For Southern Couple, a Glimpse of Rivalry

Husband and wife from Canton, Miss., pick sides in Harvard-Yale

A Canton, Miss., couple roadtripped to this weekend’s Harvard-Yale Game—on a whim.

Tom Butchart, who orders college football jerseys from time to time, purchased a Harvard one recently. When his wife, Diane, saw her husband’s shirt, she made fun of him “trying to be intelligent.”

So Diane aligned herself with Yale and together they decided to venture North for the game. Their trip has brought them local fame and for Diane, a ring.

When Diane saw a ring she liked at a Charles Street antique store, Tom agreed to buy it if her team won.

“I lost the bet,” said Tom, in an interview yesterday morning before the couple left Boston. Right away, Diane extended her hand over the table with the ring on it. “I won.”

At the game, the couple sought out E. Daniel Napier ’10, a Harvard student who played high school football against their son.

“He wasn’t sure why we were talking to him,” Diane said, laughing.

Napier said “football is huge” in Mississippi. But the schools that Mississippi fans follow are not Division IAA schools.

“When they announced the scores of the other schools, we didn’t even know some of their names. Like Colgate. Where’s that?” Diane asked.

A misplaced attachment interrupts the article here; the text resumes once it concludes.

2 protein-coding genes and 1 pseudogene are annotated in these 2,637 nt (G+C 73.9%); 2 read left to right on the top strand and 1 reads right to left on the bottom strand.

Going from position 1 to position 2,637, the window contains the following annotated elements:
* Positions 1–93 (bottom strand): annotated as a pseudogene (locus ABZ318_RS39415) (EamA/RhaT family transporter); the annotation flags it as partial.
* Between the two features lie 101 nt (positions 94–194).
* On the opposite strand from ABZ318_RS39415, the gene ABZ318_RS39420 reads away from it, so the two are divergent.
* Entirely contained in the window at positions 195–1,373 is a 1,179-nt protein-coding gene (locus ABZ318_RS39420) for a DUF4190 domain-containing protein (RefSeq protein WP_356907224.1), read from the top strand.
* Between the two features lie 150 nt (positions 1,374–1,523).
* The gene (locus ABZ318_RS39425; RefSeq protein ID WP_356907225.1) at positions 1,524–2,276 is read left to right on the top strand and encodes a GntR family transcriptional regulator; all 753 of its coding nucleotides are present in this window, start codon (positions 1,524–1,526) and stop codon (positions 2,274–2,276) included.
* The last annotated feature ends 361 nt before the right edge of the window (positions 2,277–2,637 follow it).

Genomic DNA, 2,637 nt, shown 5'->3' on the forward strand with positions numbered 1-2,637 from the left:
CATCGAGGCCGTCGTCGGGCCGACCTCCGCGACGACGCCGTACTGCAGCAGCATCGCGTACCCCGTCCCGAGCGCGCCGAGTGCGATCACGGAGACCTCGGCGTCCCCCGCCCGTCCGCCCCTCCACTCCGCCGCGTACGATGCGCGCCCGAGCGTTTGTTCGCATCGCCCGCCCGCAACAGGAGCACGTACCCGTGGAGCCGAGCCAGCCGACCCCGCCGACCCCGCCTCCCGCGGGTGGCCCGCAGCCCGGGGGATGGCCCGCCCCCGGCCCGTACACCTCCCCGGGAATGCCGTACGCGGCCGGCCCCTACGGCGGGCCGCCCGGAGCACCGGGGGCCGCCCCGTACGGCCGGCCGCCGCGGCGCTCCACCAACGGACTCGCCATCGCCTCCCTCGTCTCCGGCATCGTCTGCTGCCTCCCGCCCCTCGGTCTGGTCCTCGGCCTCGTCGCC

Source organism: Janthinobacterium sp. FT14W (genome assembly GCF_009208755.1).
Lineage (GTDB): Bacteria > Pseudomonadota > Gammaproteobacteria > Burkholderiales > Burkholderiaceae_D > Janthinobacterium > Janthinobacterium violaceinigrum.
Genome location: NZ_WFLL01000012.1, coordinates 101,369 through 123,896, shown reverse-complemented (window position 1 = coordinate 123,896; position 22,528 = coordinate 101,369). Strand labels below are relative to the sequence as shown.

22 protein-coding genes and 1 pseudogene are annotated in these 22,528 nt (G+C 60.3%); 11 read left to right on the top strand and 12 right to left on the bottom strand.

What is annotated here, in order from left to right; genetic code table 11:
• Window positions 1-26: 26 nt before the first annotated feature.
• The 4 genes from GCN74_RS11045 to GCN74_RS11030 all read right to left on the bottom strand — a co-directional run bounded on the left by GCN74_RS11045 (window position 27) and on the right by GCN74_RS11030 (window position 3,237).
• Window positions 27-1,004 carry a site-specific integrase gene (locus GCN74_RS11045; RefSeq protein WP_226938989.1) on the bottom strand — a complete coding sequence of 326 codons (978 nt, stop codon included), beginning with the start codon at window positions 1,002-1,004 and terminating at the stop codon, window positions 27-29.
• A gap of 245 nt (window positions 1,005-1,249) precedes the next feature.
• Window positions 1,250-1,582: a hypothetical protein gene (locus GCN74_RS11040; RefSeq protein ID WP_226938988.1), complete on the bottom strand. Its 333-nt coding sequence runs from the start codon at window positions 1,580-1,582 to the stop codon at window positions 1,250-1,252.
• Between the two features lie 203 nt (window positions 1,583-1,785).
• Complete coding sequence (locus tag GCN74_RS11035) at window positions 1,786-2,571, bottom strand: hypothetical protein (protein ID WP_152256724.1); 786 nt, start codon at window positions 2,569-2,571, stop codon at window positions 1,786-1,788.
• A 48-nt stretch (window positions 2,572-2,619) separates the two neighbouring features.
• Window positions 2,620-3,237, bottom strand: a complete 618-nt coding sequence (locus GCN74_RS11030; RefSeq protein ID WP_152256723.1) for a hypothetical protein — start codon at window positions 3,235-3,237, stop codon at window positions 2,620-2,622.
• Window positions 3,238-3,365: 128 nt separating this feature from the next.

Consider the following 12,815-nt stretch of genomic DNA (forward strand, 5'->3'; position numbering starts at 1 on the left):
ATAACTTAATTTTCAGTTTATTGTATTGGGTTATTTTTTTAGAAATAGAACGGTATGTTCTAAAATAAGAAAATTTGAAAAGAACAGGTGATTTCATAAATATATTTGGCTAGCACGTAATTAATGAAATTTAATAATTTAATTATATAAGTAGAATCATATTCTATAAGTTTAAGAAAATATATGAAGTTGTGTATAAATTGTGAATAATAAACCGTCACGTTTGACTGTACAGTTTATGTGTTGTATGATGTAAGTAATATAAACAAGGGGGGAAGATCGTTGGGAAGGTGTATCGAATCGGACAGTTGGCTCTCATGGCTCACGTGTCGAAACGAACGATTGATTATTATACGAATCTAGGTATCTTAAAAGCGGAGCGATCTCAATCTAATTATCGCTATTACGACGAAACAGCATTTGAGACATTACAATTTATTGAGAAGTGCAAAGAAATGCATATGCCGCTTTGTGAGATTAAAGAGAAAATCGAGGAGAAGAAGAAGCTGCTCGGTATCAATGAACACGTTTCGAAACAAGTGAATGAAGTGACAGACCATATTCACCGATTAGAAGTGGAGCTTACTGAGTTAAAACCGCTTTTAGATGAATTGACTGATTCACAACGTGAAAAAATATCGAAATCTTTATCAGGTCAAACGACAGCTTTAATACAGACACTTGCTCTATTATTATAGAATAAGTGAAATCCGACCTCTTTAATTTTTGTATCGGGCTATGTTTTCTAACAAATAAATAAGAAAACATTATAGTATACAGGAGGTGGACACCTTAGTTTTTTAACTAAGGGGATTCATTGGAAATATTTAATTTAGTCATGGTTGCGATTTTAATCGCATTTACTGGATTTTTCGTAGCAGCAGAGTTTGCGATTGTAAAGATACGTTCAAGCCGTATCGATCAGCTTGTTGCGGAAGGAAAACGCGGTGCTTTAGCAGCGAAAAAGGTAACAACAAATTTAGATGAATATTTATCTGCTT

Although they were mostly surrounded by crimson-colored shirts and caps while sitting on the Harvard side at the game, Tom said he had “met a bunch of the enemy parents” at the Doubletree Hotel on Soldiers Field Road.

As a hotel guest walked through the lobby wearing a Yale sweat shirt, Tom called out to him. “Hey, I’m being interviewed!”

His wife leaned over the coffee table looking after him with a smile. “He’s talkative,” she said.

“We have accents and people start talking to us,” said Diane about the ease with which the couple had made friends during their first visit to the northeast.

But Tom said it wasn’t so clear that they were the ones with the accent.

“The one thing we’ve noticed about here, is that people talk funny,” he said.

About two weeks ago, the Butcharts attended a local political dinner and mentioned their plans to attend the game in Boston. Soon, they became local stars through an article in their hometown newspaper, The Madison County Journal.

This is not where their fifteen minutes of fame ended. As soon as they got settled in at the game, the girl sitting next to them asked, “Are you the people with the t-shirts from Mississippi?” Tom recalled.

“Before this is over, these might be $3,000 shirts,” he said.